Life where once there had been death. Brilliance where once the light was silent. But most of all, the dreams. The images and whispers born of illium prying memories from the depths of the abyss.

As mentioned, I won’t discuss the characters in much detail, but I need to touch upon how superbly they are portrayed. Otherworldly, divine beings cloaked in majestic wings, with eyes that reflect the endless chasm of the universe, their power only threatened by their self-doubt. They’re world-shapers, creating life that echoes themselves, inevitably leading to exquisite imperfection.

Tarzian tells this tale with a remarkable lyrical prose, setting the stage for a staggering dreamlike spiral of a journey, using descriptors that easily rip readers from reality and pitch them into the yawning black abyss. While many stories offer a glimmer of hope, Parable continues on its slow and grisly descent into the shadowy recesses of the psyche, where all manner of monsters prowl. Even without the use of excessive bloodshed and the dread and consequences of war, it is easily one of the darkest books I’ve ever read, because what could possibly be more grim than the horrors of the mind? It’s crushing, it’s moving, it’s a thing of beauty.

It’s far too easy to lose yourself while searching for truth in the lies as you make your way through The World Maker Parable. Tarzian, unafraid to crack open his heart and let his soul blanket the pages, takes readers on an expedition detailing the origins of his Shadow Twins universe, where nothing is as it seems. This is definitely not for those looking for a light, airy adventure, but rather for those seeking a challenge. Expect confusion, but know that everything will come together in the most unexpected of ways. In order to truly appreciate what Tarzian has done here, you really need to pick up the story yourself – I can’t recommend this book enough.

My Rating: 5

The Author

Luke Tarzian

Luke Tarzian was born in Bucharest, Romania until his parents made the extremely poor choice of adopting him less than six months into his life. As such, he’s resided primarily in the United States and currently lives in California with his wife and their infant daughters. Fascinated by psychology and the work of Edgar Allan Poe, and inspired by his own anxieties, his character-driven fiction functions as a meditation on emotion, most commonly grief. His debut novel, Vultures, introduced a surreal, demon-ridden world where dreams are sometimes more than dreams and magic, memories, and misery are heavily entwined. Vultures is the first book in the Shadow Twins trilogy with a prequel novella entitled The World Maker Parable due out April 2020.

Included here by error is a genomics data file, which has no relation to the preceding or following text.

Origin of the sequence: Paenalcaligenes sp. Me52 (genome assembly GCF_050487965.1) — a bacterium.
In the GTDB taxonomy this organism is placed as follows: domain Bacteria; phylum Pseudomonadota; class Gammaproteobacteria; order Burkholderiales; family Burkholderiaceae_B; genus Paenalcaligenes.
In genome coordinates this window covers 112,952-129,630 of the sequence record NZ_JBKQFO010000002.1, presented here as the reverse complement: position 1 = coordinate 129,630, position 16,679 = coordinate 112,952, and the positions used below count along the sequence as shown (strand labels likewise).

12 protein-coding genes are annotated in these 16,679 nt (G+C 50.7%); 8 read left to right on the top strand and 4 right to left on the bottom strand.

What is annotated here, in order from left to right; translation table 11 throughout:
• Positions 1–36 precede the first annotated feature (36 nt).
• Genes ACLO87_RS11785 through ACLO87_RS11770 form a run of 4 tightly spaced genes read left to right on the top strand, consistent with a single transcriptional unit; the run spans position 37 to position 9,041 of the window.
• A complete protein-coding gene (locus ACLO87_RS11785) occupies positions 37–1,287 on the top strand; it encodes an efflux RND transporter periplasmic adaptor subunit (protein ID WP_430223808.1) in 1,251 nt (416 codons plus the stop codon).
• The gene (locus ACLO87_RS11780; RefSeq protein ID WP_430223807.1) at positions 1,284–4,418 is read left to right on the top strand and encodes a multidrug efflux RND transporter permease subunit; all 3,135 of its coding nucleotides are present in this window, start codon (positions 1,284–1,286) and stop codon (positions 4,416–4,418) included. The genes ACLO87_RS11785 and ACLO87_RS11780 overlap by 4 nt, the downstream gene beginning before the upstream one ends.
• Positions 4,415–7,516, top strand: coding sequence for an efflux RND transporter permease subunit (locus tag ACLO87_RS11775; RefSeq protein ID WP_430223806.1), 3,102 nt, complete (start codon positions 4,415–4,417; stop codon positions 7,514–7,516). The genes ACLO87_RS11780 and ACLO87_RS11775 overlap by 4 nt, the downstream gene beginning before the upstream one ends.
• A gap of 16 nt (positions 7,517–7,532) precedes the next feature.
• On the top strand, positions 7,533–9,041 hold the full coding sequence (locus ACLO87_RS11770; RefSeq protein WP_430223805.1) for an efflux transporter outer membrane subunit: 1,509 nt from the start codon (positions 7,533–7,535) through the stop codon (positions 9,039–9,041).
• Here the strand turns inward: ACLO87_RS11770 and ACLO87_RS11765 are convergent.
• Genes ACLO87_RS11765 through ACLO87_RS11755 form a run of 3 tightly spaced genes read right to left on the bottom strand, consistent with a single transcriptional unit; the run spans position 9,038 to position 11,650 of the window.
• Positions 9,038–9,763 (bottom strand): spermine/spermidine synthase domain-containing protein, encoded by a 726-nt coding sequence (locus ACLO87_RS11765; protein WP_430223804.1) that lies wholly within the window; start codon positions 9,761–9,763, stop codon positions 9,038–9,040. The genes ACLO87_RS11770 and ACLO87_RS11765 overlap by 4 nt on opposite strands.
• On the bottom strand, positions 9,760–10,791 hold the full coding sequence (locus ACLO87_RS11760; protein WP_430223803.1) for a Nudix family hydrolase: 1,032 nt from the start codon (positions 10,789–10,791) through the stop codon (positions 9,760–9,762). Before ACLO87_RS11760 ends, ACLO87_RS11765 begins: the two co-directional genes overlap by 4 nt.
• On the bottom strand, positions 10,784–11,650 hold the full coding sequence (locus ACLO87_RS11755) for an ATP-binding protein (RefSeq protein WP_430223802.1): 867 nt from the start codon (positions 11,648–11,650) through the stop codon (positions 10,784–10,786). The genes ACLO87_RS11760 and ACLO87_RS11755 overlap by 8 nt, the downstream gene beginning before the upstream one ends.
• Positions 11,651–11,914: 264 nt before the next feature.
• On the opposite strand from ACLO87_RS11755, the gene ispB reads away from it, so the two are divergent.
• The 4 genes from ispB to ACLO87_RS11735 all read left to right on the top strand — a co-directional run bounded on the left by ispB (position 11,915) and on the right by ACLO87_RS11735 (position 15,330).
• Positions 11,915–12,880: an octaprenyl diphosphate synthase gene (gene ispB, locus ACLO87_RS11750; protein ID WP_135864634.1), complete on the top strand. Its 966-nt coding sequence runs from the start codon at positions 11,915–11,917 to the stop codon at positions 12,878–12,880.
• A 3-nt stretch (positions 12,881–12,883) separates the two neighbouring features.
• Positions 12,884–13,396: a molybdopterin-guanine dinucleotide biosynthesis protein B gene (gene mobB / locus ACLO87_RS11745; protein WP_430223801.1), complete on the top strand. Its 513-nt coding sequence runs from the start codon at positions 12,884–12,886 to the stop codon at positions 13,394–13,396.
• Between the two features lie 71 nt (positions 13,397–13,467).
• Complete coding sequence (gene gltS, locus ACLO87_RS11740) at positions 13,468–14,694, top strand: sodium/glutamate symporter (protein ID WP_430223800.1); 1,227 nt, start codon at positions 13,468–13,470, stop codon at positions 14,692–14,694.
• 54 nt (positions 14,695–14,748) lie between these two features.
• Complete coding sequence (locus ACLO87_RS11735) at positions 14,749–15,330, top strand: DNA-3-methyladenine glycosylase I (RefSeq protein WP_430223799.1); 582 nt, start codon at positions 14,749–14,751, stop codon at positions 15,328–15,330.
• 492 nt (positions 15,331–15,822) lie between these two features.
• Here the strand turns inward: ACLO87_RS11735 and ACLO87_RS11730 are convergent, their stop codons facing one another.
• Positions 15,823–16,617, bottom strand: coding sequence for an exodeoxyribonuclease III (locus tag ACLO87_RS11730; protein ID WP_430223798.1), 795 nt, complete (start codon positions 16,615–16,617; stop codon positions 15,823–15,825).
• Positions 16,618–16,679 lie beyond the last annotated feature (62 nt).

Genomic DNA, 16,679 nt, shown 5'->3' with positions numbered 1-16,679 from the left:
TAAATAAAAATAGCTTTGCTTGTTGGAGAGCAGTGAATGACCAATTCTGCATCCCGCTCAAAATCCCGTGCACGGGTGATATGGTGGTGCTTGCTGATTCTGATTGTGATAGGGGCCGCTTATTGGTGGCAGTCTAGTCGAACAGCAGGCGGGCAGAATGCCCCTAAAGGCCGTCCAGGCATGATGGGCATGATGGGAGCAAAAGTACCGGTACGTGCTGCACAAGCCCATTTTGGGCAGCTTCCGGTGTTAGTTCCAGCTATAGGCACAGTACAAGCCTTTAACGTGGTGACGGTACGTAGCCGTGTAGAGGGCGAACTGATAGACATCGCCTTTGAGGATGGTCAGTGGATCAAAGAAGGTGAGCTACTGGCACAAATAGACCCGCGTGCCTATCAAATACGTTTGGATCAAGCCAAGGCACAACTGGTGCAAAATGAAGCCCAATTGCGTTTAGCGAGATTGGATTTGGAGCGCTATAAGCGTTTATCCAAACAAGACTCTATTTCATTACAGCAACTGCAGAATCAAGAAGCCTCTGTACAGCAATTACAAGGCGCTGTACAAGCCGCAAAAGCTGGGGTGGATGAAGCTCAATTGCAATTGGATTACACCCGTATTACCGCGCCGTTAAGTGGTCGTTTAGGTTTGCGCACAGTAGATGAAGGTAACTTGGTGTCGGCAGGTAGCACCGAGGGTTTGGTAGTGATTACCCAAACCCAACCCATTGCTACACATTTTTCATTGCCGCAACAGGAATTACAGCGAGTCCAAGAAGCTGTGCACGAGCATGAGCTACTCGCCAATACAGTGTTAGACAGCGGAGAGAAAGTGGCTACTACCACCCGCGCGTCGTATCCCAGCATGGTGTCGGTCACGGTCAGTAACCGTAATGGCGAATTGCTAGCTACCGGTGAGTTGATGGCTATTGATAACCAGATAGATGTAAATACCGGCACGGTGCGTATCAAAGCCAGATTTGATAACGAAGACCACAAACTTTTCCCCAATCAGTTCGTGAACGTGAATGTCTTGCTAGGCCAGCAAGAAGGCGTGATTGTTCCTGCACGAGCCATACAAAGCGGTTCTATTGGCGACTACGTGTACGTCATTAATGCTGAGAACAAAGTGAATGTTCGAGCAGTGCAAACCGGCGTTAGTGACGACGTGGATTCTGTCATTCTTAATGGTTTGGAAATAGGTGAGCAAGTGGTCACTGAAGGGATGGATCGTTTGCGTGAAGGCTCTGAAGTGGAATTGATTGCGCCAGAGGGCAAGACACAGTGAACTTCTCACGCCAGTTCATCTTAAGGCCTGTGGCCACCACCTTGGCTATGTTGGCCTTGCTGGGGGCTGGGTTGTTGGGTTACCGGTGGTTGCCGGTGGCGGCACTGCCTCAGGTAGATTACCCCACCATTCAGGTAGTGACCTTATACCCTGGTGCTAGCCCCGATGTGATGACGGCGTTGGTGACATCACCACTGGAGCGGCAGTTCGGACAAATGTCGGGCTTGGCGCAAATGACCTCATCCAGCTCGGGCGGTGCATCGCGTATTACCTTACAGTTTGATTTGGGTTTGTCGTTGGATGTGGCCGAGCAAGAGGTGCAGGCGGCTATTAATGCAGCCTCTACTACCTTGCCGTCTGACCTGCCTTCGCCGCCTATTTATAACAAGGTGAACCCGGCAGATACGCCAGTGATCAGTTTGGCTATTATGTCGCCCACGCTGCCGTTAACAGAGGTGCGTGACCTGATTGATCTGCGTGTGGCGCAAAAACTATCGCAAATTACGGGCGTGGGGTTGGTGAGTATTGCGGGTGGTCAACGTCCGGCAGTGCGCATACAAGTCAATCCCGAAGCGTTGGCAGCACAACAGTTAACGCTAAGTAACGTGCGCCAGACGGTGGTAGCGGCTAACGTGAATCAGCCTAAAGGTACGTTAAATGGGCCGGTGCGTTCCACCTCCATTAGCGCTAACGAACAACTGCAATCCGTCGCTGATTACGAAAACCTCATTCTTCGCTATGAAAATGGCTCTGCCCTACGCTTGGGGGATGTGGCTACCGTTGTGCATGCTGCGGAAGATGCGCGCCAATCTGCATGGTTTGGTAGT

The Giveaway

Enter to win one physical copy of The World Maker Parable, courtesy of Luke Tarzian.
(US Only)

a Rafflecopter giveaway

That’s all I got for ya! Be sure to keep an eye on the official The World Maker Parable tour page over at Storytellers On Tour ( to see what the other bloggers and Bookstagrammers have to say!

Find out more about Storytellers On Tour or join our team:
Become a Roadie | Book a Tour | Follow us on Twitter | Follow us on Instagram

Happy Reading!

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Clairisa Phoinix April 27, 2020 - 12:35 pm

Love the book cover! Is the second time that I’ve seen this book now I have to read it. Since its a follow up Novella do we have to read Vultures first?

Justine Bergman April 27, 2020 - 1:07 pm

Yes! His covers (which he creates himself, by the way) are always gorgeous. It’s definitely a great book to pick up, and no, you don’t need to read Vultures to fully enjoy Parable. That’s not to say you *shouldn’t* read Vultures! That’s another great one. I hope you enjoy when you pick it/them up!

Clairisa Phoinix April 30, 2020 - 8:08 am

Wow! He’s really talented and Thank you 🙂 I’ve added it to my tbr list.